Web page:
Current Economic Analysis of Virgin Atlantic

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Similarly, the economic issues in the industry are also mostly concerned with deregulation. The evolution of industry structure plays an important role in determining the robustness and stability of lower airfares in unregulated markets (2000). Deregulation also keeps airline fares so low as compared to that of other countries. The reason for this is because despite the failure of most entrants since deregulation, investors continue to create new airlines. There is substantial evidence that entry, particularly by low-cost, low-fare airlines, has a substantial effect in constraining fare levels in markets served by the new carriers (2000). The second reason is that some in the industry have argued that financially marginal carriers may act in ways that depress prices below competitive levels, inducing contagion in financial distress (2000). In addition, some industry participants have argued that financially distressed carriers have cut prices in an effort to raise short-term cash, depressing market prices below efficient levels and threatening the financial security of healthy carriers. Another economic concern is the fact that the airline economy of the US is in a huge upset after the September 11 attack. Some of the companies declared bankruptcy while others are still struggling to survive (2003).

The contribution of the airline sector to the local and world economy is also another economic issue that should be noted. In UK, one of its contributions to the economy is its role in increasing jobs, whereas it was reported that aviation directly provided 180,000 jobs in the UK in 1998 - 0.8% of total employment. 40% of these jobs were in Greater London, where the industry accounted for 2.1% of all jobs (2002). This has increased over the years as attested by DfT. It reported that the aviation industry now directly supports around 200,000 jobs, and indirectly up to three times as many (2006).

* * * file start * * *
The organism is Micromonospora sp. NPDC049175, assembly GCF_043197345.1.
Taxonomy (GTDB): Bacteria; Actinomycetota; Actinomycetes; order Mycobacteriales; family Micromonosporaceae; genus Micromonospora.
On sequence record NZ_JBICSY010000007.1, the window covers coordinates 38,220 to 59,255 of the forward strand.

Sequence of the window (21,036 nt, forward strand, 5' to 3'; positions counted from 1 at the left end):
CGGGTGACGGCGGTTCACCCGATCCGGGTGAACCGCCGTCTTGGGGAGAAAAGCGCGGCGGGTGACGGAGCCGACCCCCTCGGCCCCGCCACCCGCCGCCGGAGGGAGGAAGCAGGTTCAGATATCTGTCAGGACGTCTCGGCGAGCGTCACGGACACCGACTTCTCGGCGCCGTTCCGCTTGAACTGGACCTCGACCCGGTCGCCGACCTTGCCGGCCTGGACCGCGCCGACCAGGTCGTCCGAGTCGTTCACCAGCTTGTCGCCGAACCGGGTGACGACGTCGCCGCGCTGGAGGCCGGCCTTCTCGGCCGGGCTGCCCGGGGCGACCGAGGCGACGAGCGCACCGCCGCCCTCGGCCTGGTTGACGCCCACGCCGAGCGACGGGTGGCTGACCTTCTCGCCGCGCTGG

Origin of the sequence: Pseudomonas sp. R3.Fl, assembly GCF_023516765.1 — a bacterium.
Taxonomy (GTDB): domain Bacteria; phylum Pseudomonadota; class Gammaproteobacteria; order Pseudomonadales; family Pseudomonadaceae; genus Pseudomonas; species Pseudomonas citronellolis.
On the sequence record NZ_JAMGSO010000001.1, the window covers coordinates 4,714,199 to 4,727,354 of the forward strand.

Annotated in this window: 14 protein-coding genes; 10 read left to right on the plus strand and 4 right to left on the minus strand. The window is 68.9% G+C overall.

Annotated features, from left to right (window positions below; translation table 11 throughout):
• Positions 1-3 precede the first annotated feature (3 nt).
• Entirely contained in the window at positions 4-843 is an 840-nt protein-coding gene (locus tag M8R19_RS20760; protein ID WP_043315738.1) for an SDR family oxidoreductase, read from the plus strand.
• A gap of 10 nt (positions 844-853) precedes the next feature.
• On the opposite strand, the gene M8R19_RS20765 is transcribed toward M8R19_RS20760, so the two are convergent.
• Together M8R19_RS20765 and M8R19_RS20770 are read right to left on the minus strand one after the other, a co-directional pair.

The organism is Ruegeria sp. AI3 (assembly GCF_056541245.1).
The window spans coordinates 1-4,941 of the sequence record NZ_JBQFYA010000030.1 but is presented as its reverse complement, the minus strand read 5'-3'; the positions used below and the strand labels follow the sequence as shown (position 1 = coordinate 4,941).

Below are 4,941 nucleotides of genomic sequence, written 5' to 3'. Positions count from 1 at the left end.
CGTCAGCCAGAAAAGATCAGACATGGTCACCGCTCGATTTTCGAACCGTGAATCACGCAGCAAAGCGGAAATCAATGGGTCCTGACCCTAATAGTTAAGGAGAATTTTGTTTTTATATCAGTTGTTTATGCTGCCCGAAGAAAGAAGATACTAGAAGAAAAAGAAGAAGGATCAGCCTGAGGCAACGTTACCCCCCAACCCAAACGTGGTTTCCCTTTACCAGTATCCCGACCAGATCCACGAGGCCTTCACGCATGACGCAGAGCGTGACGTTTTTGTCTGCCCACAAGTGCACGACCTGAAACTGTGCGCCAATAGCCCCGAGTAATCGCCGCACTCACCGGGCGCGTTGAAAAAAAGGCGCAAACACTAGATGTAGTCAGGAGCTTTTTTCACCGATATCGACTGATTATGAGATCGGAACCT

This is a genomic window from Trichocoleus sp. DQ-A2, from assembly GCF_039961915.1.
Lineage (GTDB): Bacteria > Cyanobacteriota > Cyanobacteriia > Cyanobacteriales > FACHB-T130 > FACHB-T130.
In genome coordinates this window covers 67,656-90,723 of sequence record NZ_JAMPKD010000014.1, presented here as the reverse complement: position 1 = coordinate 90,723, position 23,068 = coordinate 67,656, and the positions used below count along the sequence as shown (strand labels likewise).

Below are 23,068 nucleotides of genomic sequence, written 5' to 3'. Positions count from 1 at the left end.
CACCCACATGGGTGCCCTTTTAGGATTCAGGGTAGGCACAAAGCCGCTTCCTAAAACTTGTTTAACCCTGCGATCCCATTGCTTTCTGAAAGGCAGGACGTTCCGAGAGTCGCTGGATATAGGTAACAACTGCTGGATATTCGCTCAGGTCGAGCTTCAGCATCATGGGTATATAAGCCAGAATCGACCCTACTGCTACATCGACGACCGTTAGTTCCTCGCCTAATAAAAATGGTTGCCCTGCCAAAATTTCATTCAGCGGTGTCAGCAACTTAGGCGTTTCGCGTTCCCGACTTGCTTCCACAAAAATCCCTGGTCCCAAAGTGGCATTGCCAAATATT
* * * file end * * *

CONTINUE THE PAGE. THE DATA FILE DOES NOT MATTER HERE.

The airlines industry also greatly contribute to the GDP of the UK economy as the (2002) reported that the “total value-added (i.e. the value of its output less the cost of inputs bought in from other industries) by the UK aviation industry in 1998 was estimated to be £10.2 billion in 1998 prices, equivalent to 1.4% of GDP”. It contributes specifically by region, as it makes a direct contribution as a source of output and productivity growth in its own right (2002). The Oxford Economic Forecasting (2002) also argued that good air transport links are important to encouraging inward investment into the UK and to encouraging firms already located here to base new projects in this country. Furthermore, because it is part of the transport infrastructure, it helps make business transactions faster, creates more options, and provides a boost to the tourism of the country. As transportation infrastructure theory posits, improved transport systems can boost productivity growth across the rest of the economy.

The economic prosperity that UK currently experience also have some implications on the airlines industry. According to (2003), “Economic prosperity brings with it greater demand for travel. As people get wealthier, they can afford to travel further and more often”. Currently, half the population of the UK now flies at least once a year, and freight traffic at UK airports has doubled since 1990 (2003). It has been forecasted that air travel in the UK will continue to increase over the years, but (2003) warns that this is somewhat uncertain as they may be negative factors that the industry may encounter along the way. For instance, DfT forecasted that market for air travel might mature more rapidly than expected, causing the rate of growth to slow more quickly than forecast. Furthermore, other economic concerns of the industry include the possible increase of flying costs, for instance, due to rising oil prices or due to the costs of tackling global warming.

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